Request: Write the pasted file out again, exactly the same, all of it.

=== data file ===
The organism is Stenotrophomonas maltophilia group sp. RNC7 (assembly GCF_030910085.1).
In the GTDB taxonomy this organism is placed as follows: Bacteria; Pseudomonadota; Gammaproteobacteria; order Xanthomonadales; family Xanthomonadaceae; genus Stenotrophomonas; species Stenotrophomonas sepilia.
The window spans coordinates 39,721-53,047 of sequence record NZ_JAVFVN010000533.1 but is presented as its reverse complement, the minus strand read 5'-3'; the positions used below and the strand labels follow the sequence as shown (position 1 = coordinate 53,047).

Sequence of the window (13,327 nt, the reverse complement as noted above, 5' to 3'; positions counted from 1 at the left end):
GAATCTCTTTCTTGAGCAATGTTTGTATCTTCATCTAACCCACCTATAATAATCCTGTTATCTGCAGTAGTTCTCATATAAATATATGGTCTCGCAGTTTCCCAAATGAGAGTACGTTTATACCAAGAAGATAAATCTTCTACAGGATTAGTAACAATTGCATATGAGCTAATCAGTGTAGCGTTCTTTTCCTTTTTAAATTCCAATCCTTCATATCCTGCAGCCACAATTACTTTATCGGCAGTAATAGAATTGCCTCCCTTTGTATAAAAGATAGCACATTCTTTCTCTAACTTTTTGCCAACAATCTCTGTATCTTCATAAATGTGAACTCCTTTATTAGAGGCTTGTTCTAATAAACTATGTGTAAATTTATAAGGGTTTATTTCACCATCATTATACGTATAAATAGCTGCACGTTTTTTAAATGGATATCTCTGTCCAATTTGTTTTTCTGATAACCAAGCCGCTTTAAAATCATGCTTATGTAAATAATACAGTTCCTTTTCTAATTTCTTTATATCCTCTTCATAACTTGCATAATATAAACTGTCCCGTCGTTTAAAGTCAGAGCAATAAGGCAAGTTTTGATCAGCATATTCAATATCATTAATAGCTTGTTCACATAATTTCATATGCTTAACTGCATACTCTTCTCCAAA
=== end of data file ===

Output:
The organism is Stenotrophomonas maltophilia group sp. RNC7 (assembly GCF_030910085.1).
In the GTDB taxonomy this organism is placed as follows: Bacteria; Pseudomonadota; Gammaproteobacteria; order Xanthomonadales; family Xanthomonadaceae; genus Stenotrophomonas; species Stenotrophomonas sepilia.
The window spans coordinates 39,721-53,047 of sequence record NZ_JAVFVN010000533.1 but is presented as its reverse complement, the minus strand read 5'-3'; the positions used below and the strand labels follow the sequence as shown (position 1 = coordinate 53,047).

Sequence of the window (13,327 nt, the reverse complement as noted above, 5' to 3'; positions counted from 1 at the left end):
GAATCTCTTTCTTGAGCAATGTTTGTATCTTCATCTAACCCACCTATAATAATCCTGTTATCTGCAGTAGTTCTCATATAAATATATGGTCTCGCAGTTTCCCAAATGAGAGTACGTTTATACCAAGAAGATAAATCTTCTACAGGATTAGTAACAATTGCATATGAGCTAATCAGTGTAGCGTTCTTTTCCTTTTTAAATTCCAATCCTTCATATCCTGCAGCCACAATTACTTTATCGGCAGTAATAGAATTGCCTCCCTTTGTATAAAAGATAGCACATTCTTTCTCTAACTTTTTGCCAACAATCTCTGTATCTTCATAAATGTGAACTCCTTTATTAGAGGCTTGTTCTAATAAACTATGTGTAAATTTATAAGGGTTTATTTCACCATCATTATACGTATAAATAGCTGCACGTTTTTTAAATGGATATCTCTGTCCAATTTGTTTTTCTGATAACCAAGCCGCTTTAAAATCATGCTTATGTAAATAATACAGTTCCTTTTCTAATTTCTTTATATCCTCTTCATAACTTGCATAATATAAACTGTCCCGTCGTTTAAAGTCAGAGCAATAAGGCAAGTTTTGATCAGCATATTCAATATCATTAATAGCTTGTTCACATAATTTCATATGCTTAACTGCATACTCTTCTCCAAA